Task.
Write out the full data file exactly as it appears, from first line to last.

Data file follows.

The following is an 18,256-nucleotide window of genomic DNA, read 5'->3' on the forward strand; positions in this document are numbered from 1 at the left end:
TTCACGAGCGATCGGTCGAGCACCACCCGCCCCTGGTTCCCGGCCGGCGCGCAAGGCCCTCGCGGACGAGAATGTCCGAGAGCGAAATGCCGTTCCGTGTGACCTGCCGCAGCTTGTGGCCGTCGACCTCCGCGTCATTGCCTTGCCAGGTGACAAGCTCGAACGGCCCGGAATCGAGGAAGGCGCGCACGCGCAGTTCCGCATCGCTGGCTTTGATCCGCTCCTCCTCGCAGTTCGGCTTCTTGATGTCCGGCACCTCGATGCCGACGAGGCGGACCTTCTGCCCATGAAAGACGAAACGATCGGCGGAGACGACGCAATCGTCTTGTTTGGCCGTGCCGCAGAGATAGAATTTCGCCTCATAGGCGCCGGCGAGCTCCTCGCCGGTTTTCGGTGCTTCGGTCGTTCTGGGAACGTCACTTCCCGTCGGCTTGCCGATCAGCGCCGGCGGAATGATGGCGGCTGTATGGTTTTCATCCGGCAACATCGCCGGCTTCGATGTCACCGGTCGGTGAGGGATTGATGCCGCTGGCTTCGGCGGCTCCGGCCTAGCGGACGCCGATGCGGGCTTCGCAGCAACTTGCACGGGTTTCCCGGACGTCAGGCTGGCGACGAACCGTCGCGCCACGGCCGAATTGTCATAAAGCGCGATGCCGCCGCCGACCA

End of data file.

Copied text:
The following is an 18,256-nucleotide window of genomic DNA, read 5'->3' on the forward strand; positions in this document are numbered from 1 at the left end:
TTCACGAGCGATCGGTCGAGCACCACCCGCCCCTGGTTCCCGGCCGGCGCGCAAGGCCCTCGCGGACGAGAATGTCCGAGAGCGAAATGCCGTTCCGTGTGACCTGCCGCAGCTTGTGGCCGTCGACCTCCGCGTCATTGCCTTGCCAGGTGACAAGCTCGAACGGCCCGGAATCGAGGAAGGCGCGCACGCGCAGTTCCGCATCGCTGGCTTTGATCCGCTCCTCCTCGCAGTTCGGCTTCTTGATGTCCGGCACCTCGATGCCGACGAGGCGGACCTTCTGCCCATGAAAGACGAAACGATCGGCGGAGACGACGCAATCGTCTTGTTTGGCCGTGCCGCAGAGATAGAATTTCGCCTCATAGGCGCCGGCGAGCTCCTCGCCGGTTTTCGGTGCTTCGGTCGTTCTGGGAACGTCACTTCCCGTCGGCTTGCCGATCAGCGCCGGCGGAATGATGGCGGCTGTATGGTTTTCATCCGGCAACATCGCCGGCTTCGATGTCACCGGTCGGTGAGGGATTGATGCCGCTGGCTTCGGCGGCTCCGGCCTAGCGGACGCCGATGCGGGCTTCGCAGCAACTTGCACGGGTTTCCCGGACGTCAGGCTGGCGACGAACCGTCGCGCCACGGCCGAATTGTCATAAAGCGCGATGCCGCCGCCGACCA